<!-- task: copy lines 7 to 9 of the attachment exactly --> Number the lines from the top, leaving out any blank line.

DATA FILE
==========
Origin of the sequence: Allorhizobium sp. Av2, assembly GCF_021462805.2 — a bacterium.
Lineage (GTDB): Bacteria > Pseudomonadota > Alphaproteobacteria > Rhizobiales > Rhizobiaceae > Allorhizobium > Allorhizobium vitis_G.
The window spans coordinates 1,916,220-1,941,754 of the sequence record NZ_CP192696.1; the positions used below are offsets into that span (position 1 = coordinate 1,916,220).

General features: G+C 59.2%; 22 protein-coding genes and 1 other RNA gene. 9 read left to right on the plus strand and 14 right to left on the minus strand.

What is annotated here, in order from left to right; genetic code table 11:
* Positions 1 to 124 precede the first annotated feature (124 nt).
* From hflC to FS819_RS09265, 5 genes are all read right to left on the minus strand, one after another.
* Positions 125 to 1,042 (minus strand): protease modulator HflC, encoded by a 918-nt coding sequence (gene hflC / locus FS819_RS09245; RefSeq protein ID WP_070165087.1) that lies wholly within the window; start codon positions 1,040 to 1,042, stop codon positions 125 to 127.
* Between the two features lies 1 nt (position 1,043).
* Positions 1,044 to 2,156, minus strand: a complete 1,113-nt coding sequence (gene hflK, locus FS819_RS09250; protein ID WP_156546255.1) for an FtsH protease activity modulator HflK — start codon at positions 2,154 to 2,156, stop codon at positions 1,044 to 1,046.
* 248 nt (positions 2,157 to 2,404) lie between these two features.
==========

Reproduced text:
* From hflC to FS819_RS09265, 5 genes are all read right to left on the minus strand, one after another.
* Positions 125 to 1,042 (minus strand): protease modulator HflC, encoded by a 918-nt coding sequence (gene hflC / locus FS819_RS09245; RefSeq protein ID WP_070165087.1) that lies wholly within the window; start codon positions 1,040 to 1,042, stop codon positions 125 to 127.
* Between the two features lies 1 nt (position 1,043).